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Pathology

Pathology refers to the deviations from a healthy system, thereby characterizing a disease state. Just like any physiological system in the body, the endocannabinoid system (ECS) can be dysregulated as well. As a system that tries to keep a balance in the body, this dysregulation is typically caused by other pathological changes in the body. In addition, there are theories which suggest the ECS dysregulation could also be the cause of such changes.

ECS dysregulation due to pathology

The endocannabinoid system (ECS) is responsible for maintaining homeostasis in the body. It has been shown that changes in the ECS are evident in various disease states, such as Parkinson’s disease, depression, anxiety, post-traumatic stress disorder (PTSD), amyotrophic lateral sclerosis (ALS), and others.1, 2, 3, 4, 5 By up- or down-regulating the system, for example by producing more endocannabinoids, the ECS tries to compensate for dysregulations of endocannabinoid system in pathology. Targeting a dysregulated ECS might help symptom treatment. However, in those cases, it should not be expected to cure the underlying pathological disorder.

ECS dysregulation as a source of pathology

Some scientists argue that an intrinsic dysregulation of the endocannabinoid system (ECS) can be the cause of pathology in humans.6, 7 According to them, these patients need to use cannabis products to bring their ECS back to the levels that are considered normal in healthy people. They concur that the symptoms can include migraines, fibromyalgia, irritable bowel syndrome, autism spectrum disorder.6, 7 For example, a study in humans has found that the ECS is associated with serotonin release from platelets in patients that suffer from migraines, but not when they are headache-free.8 With regards to the irritable bowel syndrome, Izzo and colleagues were able to show that a lower CB1-receptor concentration lead to decreased gastrointestinal motility, leading to constipation in mice.9 However, to confirm the hypothesis, further studies need to be done in humans. It is important to note that some cannabis-based product users that suffer from effects such headaches or sleep problems, after quitting the products (for example, when they go on vacation to a place where they cannot bring their cannabis products), claim that their products help them with their naturally low ECS tone. In many cases, however, these people suffer from a dependence or an addiction to the products. Always consult a medical professional for information on this topic. References:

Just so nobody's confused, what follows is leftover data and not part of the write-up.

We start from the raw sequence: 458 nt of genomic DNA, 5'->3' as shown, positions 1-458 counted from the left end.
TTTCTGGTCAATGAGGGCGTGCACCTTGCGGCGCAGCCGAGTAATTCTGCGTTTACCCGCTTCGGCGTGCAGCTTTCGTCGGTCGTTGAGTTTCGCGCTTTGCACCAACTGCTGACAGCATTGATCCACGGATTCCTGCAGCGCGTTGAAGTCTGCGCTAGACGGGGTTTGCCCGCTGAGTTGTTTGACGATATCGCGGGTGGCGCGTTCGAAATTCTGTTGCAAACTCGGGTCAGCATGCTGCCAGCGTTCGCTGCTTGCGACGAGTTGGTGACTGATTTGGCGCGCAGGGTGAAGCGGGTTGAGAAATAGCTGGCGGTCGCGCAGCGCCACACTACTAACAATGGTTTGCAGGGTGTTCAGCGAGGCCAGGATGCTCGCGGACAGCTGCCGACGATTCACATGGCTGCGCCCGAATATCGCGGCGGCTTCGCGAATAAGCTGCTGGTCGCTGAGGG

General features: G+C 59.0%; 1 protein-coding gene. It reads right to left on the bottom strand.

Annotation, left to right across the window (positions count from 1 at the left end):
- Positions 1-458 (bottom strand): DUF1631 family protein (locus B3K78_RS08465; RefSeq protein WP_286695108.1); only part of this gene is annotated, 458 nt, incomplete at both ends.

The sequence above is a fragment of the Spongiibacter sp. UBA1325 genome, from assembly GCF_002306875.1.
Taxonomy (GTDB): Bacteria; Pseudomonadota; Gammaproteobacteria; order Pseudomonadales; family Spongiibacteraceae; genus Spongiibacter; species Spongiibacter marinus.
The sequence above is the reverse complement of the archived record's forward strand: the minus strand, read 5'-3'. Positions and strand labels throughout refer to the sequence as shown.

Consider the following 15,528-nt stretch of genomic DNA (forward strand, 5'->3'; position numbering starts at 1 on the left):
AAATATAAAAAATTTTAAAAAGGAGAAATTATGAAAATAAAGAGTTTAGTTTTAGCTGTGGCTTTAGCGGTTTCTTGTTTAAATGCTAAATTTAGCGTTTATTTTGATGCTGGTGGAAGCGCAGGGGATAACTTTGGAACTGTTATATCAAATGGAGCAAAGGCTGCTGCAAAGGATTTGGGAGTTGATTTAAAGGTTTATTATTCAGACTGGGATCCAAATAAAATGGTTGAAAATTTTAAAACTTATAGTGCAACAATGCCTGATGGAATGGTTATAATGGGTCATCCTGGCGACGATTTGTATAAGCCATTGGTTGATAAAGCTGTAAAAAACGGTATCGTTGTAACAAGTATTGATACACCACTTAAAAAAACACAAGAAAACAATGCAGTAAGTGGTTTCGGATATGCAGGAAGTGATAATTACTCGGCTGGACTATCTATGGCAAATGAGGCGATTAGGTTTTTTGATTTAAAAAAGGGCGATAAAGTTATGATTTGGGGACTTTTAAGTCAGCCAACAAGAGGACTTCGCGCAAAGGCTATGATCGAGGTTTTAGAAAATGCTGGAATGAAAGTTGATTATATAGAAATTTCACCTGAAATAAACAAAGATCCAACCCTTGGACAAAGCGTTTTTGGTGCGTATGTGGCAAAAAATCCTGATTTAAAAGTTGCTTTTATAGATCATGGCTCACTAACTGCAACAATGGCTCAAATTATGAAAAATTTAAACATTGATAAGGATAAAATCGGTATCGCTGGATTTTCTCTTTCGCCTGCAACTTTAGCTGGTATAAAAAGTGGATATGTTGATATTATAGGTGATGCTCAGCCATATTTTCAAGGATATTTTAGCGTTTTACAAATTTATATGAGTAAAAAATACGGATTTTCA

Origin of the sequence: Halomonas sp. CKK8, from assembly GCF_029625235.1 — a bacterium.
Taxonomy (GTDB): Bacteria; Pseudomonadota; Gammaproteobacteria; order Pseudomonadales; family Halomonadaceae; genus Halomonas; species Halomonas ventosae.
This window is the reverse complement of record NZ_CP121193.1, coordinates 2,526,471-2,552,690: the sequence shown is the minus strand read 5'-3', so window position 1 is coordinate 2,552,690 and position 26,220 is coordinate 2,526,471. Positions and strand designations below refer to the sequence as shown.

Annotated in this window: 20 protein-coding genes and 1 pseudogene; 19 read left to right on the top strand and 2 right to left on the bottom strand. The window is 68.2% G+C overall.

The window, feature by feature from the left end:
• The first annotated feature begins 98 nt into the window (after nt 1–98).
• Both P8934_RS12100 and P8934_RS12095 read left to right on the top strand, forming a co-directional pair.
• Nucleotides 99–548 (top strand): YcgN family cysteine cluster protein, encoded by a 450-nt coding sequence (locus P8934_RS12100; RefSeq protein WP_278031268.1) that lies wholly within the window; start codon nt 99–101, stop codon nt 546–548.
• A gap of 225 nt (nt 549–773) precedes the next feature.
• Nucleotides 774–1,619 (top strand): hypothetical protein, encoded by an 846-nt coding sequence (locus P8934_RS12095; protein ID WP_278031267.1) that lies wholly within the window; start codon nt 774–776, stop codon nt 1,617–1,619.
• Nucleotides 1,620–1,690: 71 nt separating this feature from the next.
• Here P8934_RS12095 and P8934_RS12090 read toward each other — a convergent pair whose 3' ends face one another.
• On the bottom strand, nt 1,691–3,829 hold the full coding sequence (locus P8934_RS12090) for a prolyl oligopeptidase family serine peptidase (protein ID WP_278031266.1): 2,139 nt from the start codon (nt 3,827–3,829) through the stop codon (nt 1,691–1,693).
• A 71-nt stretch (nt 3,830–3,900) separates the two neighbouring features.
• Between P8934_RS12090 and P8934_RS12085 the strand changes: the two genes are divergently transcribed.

1. Akirav, Irit (2011). Role of the Endocannabinoid System in Anxiety and Stress-Related Disorders, Anxiety Disorders. Anxiety Disorders. InTech.
  2. Espejo-Porras, Francisco; Fernandez-Ruiz, Javier; de Lago, Eva (2018). Analysis of endocannabinoid receptors and enzymes in the post-mortem motor cortex and spinal cord of amyotrophic lateral sclerosis patients. Amyotrophic lateral sclerosis & frontotemporal degeneration, 1--10.
  3. Micale, Vincenzo; Tabiova, Katarina; Kucerova, Jana; Drago, Filippo (2015). Role of the Endocannabinoid System in Depression: from Preclinical to Clinical Evidence BT - Cannabinoid Modulation of Emotion, Memory, and Motivation. Cannabinoid Modulation of Emotion, Memory, and Motivation (97--129). Springer New York.
  4. Pisani, Valerio; Madeo, Graziella; Tassone, Annalisa; Sciamanna, Giuseppe; Maccarrone, Mauro; Stanzione, Paolo; Pisani, Antonio (2011). Homeostatic changes of the endocannabinoid system in Parkinson's disease. Movement Disorders, 26(2), 216--222.
  5. Vinod, K. Yaragudri; Hungund, Basalingappa L. (2006). Role of the endocannabinoid system in depression and suicide. Trends in Pharmacological Sciences, 27(10), 539--545.
  6. Russo, Ethan B. (2004). Clinical endocannabinoid deficiency (CECD): can this concept explain therapeutic benefits of cannabis in migraine, fibromyalgia, irritable bowel syndrome and other treatment-resistant conditions?. Neuro endocrinology letters, 25(1-2), 31--9.
  7. Smith, Steele Clarke; Wagner, Mark S. (2014). Clinical endocannabinoid deficiency (CECD) revisited: can this concept explain the therapeutic benefits of cannabis in migraine, fibromyalgia, irritable bowel syndrome and other treatment-resistant conditions?. Neuro endocrinology letters, 35(3), 198--201.
  8. Volfe, Z.; Dvilansky, A.; Nathan, I. (1985). Cannabinoids block release of serotonin from platelets induced by plasma from migraine patients. International journal of clinical pharmacology research, 5(4), 243--246.
  9. Izzo, Angelo A.; Fezza, Filomena; Capasso, Raffaele; Bisogno, Tiziana; Pinto, Luisa; Iuvone, Teresa; Esposito, Giuseppe; Mascolo, Nicola; Di Marzo, Vincenzo; Capasso, Francesco (2001). Cannabinoid CB 1 -receptor mediated regulation of gastrointestinal motility in mice in a model of intestinal inflammation. British Journal of Pharmacology, 134(3), 563--570.